The circulation around Hurricane Nicholas was still asymmetrical. Drier air was wrapping around the southern side of Nicholas’ circulation and the precipitation was falling in the north half of the hurricane. The strongest winds were occurring in the eastern half of Hurricane Nicholas. Winds to hurricane force extended out 25 miles (40 km) in the northeastern quadrant of Nicholas. Winds to tropical storm force extended out 115 miles (185 km) on the eastern side of Hurricane Nicholas. Winds to tropical storm force extended out 45 miles on the western side of the hurricane.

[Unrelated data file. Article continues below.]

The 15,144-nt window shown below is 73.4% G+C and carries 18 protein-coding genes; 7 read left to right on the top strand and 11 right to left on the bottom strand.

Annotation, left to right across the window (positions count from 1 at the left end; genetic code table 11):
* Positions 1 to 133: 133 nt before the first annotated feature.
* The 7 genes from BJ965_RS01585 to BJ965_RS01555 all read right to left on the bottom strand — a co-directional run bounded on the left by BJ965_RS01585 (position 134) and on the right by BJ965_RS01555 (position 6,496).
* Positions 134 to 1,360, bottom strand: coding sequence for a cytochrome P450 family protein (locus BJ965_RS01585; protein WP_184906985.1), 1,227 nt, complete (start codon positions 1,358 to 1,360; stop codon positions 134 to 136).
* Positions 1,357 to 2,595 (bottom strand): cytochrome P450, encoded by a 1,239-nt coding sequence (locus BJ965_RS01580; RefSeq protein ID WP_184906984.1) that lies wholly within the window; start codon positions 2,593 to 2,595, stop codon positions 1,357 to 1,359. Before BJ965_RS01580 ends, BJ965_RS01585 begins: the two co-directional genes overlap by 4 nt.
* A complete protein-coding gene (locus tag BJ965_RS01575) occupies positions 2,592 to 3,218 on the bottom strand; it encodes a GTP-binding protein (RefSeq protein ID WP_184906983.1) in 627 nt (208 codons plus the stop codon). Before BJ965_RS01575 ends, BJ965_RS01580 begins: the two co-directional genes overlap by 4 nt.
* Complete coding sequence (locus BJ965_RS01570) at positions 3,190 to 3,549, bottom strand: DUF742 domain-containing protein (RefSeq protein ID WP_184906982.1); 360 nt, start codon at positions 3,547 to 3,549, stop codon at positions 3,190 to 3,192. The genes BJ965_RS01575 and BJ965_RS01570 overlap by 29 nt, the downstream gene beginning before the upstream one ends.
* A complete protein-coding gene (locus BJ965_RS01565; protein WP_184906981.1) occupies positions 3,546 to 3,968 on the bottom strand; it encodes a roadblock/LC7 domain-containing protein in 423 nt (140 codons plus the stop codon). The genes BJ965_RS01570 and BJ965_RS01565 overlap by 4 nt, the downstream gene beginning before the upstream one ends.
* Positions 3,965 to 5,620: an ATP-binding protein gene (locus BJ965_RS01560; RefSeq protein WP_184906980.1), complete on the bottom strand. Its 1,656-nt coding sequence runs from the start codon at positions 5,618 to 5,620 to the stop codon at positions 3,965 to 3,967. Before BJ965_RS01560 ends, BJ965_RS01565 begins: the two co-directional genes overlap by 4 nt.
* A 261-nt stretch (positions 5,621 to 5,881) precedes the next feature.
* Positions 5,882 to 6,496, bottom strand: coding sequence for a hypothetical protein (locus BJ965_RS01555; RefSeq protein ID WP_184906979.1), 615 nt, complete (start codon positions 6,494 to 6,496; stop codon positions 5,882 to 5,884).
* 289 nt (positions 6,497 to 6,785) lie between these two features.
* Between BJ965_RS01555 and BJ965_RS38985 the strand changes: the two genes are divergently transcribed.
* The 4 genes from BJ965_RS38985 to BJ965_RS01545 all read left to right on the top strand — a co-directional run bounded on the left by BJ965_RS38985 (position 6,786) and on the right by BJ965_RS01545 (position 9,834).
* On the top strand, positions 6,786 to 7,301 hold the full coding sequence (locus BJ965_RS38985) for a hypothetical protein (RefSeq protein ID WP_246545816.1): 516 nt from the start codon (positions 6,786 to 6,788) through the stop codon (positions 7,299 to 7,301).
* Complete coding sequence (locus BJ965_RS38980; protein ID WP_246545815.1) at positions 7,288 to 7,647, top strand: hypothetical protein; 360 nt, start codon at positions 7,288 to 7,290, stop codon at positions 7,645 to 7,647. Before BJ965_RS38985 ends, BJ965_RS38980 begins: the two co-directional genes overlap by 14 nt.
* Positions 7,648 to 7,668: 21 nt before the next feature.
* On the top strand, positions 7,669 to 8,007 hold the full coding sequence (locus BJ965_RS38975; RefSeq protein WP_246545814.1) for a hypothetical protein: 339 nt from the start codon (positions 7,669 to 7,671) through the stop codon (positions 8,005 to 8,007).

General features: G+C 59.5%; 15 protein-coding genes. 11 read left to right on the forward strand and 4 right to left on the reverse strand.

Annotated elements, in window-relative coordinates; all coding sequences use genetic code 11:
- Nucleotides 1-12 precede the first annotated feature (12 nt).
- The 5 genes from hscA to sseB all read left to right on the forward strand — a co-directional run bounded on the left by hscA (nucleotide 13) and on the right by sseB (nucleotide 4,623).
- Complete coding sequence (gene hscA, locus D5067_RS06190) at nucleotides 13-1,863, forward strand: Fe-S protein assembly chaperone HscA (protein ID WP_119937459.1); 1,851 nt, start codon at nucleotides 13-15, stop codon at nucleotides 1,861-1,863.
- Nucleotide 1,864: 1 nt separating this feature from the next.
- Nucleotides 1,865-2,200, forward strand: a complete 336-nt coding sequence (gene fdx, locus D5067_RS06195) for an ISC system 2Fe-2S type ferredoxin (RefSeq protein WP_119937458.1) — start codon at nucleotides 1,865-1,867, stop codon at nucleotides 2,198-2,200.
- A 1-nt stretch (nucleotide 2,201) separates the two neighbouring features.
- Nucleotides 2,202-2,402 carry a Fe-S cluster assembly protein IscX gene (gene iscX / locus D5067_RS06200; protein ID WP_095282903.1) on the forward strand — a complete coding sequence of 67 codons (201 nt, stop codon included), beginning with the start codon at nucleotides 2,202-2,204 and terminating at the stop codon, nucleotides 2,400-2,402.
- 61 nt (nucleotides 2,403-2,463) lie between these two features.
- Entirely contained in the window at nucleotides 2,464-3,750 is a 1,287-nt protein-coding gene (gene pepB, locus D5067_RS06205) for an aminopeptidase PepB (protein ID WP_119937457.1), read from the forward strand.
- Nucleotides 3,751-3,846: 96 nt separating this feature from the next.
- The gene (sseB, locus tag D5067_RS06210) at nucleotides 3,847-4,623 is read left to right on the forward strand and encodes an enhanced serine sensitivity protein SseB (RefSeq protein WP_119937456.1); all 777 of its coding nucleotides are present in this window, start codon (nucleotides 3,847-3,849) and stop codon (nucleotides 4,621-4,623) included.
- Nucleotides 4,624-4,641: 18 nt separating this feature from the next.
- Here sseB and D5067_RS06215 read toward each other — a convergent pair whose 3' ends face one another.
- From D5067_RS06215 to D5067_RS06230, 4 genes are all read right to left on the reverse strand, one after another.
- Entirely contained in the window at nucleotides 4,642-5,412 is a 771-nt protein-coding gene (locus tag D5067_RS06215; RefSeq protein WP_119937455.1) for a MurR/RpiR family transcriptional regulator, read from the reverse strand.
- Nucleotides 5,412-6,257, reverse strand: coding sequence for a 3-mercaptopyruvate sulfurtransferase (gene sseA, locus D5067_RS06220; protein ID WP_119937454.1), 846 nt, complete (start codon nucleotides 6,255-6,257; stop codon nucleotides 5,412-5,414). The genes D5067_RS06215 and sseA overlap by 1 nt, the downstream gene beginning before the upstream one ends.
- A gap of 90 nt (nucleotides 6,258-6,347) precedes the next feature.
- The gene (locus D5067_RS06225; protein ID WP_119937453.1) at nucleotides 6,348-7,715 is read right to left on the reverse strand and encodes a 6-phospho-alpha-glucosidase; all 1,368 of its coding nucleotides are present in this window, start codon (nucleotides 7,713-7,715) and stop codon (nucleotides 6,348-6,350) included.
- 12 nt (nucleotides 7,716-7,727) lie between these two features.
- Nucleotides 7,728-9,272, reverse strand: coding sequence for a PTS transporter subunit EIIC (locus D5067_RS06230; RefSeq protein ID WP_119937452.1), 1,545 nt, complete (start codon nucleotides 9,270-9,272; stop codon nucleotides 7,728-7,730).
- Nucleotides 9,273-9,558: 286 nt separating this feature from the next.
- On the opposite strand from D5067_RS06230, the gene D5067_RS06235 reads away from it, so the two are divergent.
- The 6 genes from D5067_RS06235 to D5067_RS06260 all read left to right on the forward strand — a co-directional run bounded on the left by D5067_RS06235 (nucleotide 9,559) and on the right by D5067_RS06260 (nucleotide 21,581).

Hurricane Nicholas will move around the western end of a high pressure system that extends over the Gulf of Mexico. The high pressure system will steer Nicholas toward the north-northeast during the next 24 hours. On its anticipated track the center of Hurricane Nicholas could make landfall near Freeport, Texas in a few hours. Hurricane Nicholas will bring strong winds to the coast of Texas between Matagorda and Port Arthur. Scattered power outages are likely. Nicholas will drop heavy rain over parts of southeastern Texas and over Louisiana on Tuesday. Flash floods could occur in some locations. Southerly winds blowing on the east side of Hurricane Nicholas will push water toward the coast. Those winds could cause a storm surge of up to 7 feet (2 meters). The water level will rise along the coast of southwest Louisiana too.

Tropical Storm Nicholas Nears Texas Coast